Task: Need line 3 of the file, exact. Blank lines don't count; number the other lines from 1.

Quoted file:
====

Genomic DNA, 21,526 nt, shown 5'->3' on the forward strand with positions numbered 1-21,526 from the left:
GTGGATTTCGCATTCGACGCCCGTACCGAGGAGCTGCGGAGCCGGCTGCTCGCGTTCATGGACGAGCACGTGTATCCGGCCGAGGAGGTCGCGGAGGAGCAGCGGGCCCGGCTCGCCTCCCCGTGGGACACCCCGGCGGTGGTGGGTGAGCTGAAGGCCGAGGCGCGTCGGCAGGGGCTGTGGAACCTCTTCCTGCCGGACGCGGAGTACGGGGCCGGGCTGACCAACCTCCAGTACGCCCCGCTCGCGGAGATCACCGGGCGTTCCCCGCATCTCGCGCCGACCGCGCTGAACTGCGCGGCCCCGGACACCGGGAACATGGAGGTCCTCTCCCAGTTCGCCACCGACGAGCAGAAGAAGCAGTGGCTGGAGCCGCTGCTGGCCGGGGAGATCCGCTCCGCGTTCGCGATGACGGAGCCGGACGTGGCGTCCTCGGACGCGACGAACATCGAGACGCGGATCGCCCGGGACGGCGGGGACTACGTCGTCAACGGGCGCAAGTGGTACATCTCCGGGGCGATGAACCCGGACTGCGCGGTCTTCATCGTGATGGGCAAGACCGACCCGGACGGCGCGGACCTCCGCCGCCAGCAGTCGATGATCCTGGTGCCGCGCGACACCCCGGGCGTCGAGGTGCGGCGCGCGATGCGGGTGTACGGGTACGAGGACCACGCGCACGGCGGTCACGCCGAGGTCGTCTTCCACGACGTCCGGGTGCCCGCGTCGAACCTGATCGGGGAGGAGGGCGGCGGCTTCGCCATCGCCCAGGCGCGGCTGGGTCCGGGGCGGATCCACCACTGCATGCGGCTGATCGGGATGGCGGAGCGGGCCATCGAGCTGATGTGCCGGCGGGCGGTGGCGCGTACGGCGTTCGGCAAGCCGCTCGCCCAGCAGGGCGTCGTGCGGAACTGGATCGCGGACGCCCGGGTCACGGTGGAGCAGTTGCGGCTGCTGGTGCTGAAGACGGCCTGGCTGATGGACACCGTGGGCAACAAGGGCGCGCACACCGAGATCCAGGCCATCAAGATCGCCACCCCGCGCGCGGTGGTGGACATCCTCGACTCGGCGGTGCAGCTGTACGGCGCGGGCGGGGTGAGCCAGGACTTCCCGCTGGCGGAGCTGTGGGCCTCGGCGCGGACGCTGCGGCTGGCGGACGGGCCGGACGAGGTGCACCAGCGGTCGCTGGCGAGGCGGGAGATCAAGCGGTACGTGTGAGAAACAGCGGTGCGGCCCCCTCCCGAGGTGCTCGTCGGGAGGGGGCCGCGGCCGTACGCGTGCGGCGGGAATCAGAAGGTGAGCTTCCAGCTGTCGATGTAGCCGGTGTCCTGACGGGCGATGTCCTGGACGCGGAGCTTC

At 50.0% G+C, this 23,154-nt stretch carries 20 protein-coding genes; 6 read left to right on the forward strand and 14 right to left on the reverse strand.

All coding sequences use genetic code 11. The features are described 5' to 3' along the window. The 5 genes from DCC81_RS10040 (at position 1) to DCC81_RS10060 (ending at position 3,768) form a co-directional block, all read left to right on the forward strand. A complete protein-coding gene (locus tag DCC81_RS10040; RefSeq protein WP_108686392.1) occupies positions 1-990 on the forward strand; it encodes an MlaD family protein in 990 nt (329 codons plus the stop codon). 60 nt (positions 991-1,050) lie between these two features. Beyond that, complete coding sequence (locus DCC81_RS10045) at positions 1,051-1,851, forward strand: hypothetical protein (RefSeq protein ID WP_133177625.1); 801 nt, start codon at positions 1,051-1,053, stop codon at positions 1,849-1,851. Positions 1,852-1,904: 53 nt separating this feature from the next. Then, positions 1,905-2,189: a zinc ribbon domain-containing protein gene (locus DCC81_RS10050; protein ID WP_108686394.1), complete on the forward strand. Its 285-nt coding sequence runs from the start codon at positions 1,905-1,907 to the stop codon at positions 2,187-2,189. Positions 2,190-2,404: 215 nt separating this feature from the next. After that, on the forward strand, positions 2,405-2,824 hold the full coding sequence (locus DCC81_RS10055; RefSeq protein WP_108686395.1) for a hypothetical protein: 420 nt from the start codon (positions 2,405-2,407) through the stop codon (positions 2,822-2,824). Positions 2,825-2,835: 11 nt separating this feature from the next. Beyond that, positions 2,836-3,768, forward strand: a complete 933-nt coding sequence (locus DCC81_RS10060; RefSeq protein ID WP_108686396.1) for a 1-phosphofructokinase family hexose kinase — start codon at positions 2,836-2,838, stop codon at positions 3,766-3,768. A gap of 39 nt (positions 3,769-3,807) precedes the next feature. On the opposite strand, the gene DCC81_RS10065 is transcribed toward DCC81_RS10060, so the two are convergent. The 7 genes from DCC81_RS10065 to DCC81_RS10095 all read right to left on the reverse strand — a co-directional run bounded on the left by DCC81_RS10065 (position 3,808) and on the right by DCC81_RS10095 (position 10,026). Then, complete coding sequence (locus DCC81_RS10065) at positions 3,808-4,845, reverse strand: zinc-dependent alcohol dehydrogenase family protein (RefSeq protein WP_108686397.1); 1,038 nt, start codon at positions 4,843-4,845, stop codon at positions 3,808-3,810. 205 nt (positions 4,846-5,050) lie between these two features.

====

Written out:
At 50.0% G+C, this 23,154-nt stretch carries 20 protein-coding genes; 6 read left to right on the forward strand and 14 right to left on the reverse strand.